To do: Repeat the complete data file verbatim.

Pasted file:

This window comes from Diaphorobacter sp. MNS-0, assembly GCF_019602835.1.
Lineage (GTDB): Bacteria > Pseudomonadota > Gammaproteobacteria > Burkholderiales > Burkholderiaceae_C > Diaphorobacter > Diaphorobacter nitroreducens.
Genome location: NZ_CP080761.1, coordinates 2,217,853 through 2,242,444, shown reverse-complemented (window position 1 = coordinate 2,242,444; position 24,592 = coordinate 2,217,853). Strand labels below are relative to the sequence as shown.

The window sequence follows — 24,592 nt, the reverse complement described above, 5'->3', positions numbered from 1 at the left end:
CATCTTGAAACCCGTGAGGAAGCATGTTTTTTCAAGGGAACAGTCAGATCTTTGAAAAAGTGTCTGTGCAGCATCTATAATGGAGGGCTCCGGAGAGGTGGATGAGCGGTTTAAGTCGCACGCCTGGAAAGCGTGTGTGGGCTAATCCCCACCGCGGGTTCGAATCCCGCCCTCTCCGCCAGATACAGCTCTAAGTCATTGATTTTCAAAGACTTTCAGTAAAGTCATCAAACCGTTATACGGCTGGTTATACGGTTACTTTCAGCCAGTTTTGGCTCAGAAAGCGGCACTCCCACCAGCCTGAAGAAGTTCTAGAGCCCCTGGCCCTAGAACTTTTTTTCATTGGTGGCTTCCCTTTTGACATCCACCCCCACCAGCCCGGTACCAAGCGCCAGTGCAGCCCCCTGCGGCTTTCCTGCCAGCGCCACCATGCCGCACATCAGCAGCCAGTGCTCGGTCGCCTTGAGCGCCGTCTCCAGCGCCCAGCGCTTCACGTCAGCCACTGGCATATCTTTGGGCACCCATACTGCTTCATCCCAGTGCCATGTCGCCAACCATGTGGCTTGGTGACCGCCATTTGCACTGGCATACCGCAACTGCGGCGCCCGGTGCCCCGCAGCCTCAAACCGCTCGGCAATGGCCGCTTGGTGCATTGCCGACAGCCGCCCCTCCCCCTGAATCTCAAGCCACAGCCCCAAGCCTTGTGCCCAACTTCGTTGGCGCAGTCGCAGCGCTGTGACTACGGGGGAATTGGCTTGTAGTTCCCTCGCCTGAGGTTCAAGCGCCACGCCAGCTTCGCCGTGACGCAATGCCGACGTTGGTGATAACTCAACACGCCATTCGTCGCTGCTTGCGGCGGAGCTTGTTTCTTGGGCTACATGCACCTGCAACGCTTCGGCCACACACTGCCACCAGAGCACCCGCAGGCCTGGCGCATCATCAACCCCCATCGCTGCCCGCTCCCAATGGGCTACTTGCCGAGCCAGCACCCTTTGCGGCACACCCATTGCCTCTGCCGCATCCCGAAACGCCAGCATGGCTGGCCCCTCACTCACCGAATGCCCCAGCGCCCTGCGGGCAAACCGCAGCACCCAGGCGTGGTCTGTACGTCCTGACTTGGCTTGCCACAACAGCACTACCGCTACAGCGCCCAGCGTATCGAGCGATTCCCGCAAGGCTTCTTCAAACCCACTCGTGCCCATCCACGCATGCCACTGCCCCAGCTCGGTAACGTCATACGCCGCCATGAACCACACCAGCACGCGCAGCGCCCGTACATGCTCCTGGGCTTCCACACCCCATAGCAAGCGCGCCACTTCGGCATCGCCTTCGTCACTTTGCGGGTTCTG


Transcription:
This window comes from Diaphorobacter sp. MNS-0, assembly GCF_019602835.1.
Lineage (GTDB): Bacteria > Pseudomonadota > Gammaproteobacteria > Burkholderiales > Burkholderiaceae_C > Diaphorobacter > Diaphorobacter nitroreducens.
Genome location: NZ_CP080761.1, coordinates 2,217,853 through 2,242,444, shown reverse-complemented (window position 1 = coordinate 2,242,444; position 24,592 = coordinate 2,217,853). Strand labels below are relative to the sequence as shown.

The window sequence follows — 24,592 nt, the reverse complement described above, 5'->3', positions numbered from 1 at the left end:
CATCTTGAAACCCGTGAGGAAGCATGTTTTTTCAAGGGAACAGTCAGATCTTTGAAAAAGTGTCTGTGCAGCATCTATAATGGAGGGCTCCGGAGAGGTGGATGAGCGGTTTAAGTCGCACGCCTGGAAAGCGTGTGTGGGCTAATCCCCACCGCGGGTTCGAATCCCGCCCTCTCCGCCAGATACAGCTCTAAGTCATTGATTTTCAAAGACTTTCAGTAAAGTCATCAAACCGTTATACGGCTGGTTATACGGTTACTTTCAGCCAGTTTTGGCTCAGAAAGCGGCACTCCCACCAGCCTGAAGAAGTTCTAGAGCCCCTGGCCCTAGAACTTTTTTTCATTGGTGGCTTCCCTTTTGACATCCACCCCCACCAGCCCGGTACCAAGCGCCAGTGCAGCCCCCTGCGGCTTTCCTGCCAGCGCCACCATGCCGCACATCAGCAGCCAGTGCTCGGTCGCCTTGAGCGCCGTCTCCAGCGCCCAGCGCTTCACGTCAGCCACTGGCATATCTTTGGGCACCCATACTGCTTCATCCCAGTGCCATGTCGCCAACCATGTGGCTTGGTGACCGCCATTTGCACTGGCATACCGCAACTGCGGCGCCCGGTGCCCCGCAGCCTCAAACCGCTCGGCAATGGCCGCTTGGTGCATTGCCGACAGCCGCCCCTCCCCCTGAATCTCAAGCCACAGCCCCAAGCCTTGTGCCCAACTTCGTTGGCGCAGTCGCAGCGCTGTGACTACGGGGGAATTGGCTTGTAGTTCCCTCGCCTGAGGTTCAAGCGCCACGCCAGCTTCGCCGTGACGCAATGCCGACGTTGGTGATAACTCAACACGCCATTCGTCGCTGCTTGCGGCGGAGCTTGTTTCTTGGGCTACATGCACCTGCAACGCTTCGGCCACACACTGCCACCAGAGCACCCGCAGGCCTGGCGCATCATCAACCCCCATCGCTGCCCGCTCCCAATGGGCTACTTGCCGAGCCAGCACCCTTTGCGGCACACCCATTGCCTCTGCCGCATCCCGAAACGCCAGCATGGCTGGCCCCTCACTCACCGAATGCCCCAGCGCCCTGCGGGCAAACCGCAGCACCCAGGCGTGGTCTGTACGTCCTGACTTGGCTTGCCACAACAGCACTACCGCTACAGCGCCCAGCGTATCGAGCGATTCCCGCAAGGCTTCTTCAAACCCACTCGTGCCCATCCACGCATGCCACTGCCCCAGCTCGGTAACGTCATACGCCGCCATGAACCACACCAGCACGCGCAGCGCCCGTACATGCTCCTGGGCTTCCACACCCCATAGCAAGCGCGCCACTTCGGCATCGCCTTCGTCACTTTGCGGGTTCTG